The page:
QUEZON CITY (24 May 2013)- Greenpeace welcomes the ruling issued by the Court of Appeals that granted the ‘Writ of Kalikasan’ to stop the field trials of Bt eggplant.
In their decision, the court ordered the respondents to “permanently cease and desist from further conducting Bt talong field trials” and “protect, preserve, rehabilitate and restore the environment in accordance with the foregoing judgement of the court.”
“We commend the Court of Appeals for living up to its constitutionally-mandated role as protector of constitutional rights,” said Daniel Ocampo, Greenpeace Southeast Asia Sustainable Agriculture Campaigner.
“This landmark decision reflects that there are indeed flaws and lapses in the current regulatory process for Genetically Modified Organisms (GMOs) such as Bt eggplant which exposes our environment and health to unknown long-term consequences and does not establish their safety in any way,” stressed Ocampo.
The Writ of Kalikasan is a legal remedy under the new rules of procedure for environmental cases. The 25-page decision highlighted that the decision was based on submissions from both the respondents and the petitioners. After more than a year of court deliberations, the Court of Appeals ruled in the favor of petitioners on the following compelling grounds:
1) The Precautionary Principle safeguards the environment from technologies that will have far reaching impacts when their long-term safety is still not ascertained;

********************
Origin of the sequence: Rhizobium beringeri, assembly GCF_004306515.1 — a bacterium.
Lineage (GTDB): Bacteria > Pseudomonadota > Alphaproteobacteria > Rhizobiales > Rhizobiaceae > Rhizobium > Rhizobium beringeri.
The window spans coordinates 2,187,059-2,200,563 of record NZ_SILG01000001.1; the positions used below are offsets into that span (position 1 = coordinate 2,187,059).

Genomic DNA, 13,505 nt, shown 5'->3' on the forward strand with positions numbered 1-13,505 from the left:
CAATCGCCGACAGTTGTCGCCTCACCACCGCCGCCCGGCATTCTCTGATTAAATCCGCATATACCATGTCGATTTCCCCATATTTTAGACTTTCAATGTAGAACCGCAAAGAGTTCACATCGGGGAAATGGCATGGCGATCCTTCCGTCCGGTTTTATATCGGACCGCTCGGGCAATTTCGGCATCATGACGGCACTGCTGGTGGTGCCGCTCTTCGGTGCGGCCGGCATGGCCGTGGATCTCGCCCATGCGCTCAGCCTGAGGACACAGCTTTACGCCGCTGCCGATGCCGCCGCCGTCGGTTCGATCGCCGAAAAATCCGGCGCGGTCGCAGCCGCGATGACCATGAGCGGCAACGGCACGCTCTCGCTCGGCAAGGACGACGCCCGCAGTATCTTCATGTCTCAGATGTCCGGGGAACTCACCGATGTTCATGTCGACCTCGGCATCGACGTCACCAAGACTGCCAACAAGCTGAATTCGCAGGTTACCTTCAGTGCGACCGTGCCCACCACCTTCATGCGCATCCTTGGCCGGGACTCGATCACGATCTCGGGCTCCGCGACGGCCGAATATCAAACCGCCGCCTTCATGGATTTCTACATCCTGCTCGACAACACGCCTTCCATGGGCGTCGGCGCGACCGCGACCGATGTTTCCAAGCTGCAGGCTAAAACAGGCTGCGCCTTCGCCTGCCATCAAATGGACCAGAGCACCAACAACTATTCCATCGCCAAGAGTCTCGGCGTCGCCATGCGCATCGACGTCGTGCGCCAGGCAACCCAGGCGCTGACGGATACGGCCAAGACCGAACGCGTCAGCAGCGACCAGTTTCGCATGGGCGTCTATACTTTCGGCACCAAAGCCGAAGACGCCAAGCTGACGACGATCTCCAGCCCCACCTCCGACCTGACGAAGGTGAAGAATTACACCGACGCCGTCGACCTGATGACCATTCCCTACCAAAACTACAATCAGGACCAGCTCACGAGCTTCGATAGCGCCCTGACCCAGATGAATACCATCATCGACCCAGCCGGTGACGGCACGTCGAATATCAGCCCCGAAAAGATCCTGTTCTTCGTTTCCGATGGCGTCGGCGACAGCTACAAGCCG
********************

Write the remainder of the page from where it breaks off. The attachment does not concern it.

2) The issue of irreversibility of releasing GMOs into the environment even during field trials and despite alleged compliance to existing protocols;
3) Vetting protocols should not be confined within the realm of science but should be brought into the realm of public policy since other sectors beyond the agricultural sector could stand to be affected as propounded by Dr. Ben Malayang, former member of the National Committee on Biosafety of the Philippines; and
4) Current field testing protocols looks at efficacy and agricultural performance and not safety for human consumption or environment.
Atty. Zelda DT Soriano, Greenpeace Southeast Asia Regional Political Advisor, pointed out, “the respondents could not prove wrong the fact that Bt talong field testing is an environmental case where scientific evidence as to the health, environmental and socio-economic safety is insufficient, inconclusive or uncertain and preliminary evaluation indicates that there are reasonable grounds for concern that there are potentially dangerous effects on the environment and human health.”
Atty. Soriano explains that for the same scientific uncertainties and health concerns the governments of India, China, Thailand, Austria, France, Hungary, Poland, Germany, Luxembourg, Greece, Bulgaria, Ireland, Peru, Kenya, Tasmania, Australia, Egypt, Algeria, Angola, Benin, Malawi, Namibia, Zambia, Switzerland, Russia and Mexico banned the release of genetically modified crops into their environments and/or the importation for food and processing.
Ocampo added that the decision made by the Court of Appeals will have a resounding impact on the future of agriculture in the Philippines and how food production is done in our country. Ocampo argued that the court’s decision affirms what Greenpeace has been saying for years about the flaws on GMO regulations in the country.
“These flaws in the government regulations have led to the sad state we are in – 62 GMOS are imported and fed to Filipinos without their knowledge and consent. While the environment and our farmers are exposed to 8 kinds of GMOs that are allowed for propagation without knowing their long-term impacts,” stressed Ocampo. (Greenpeace)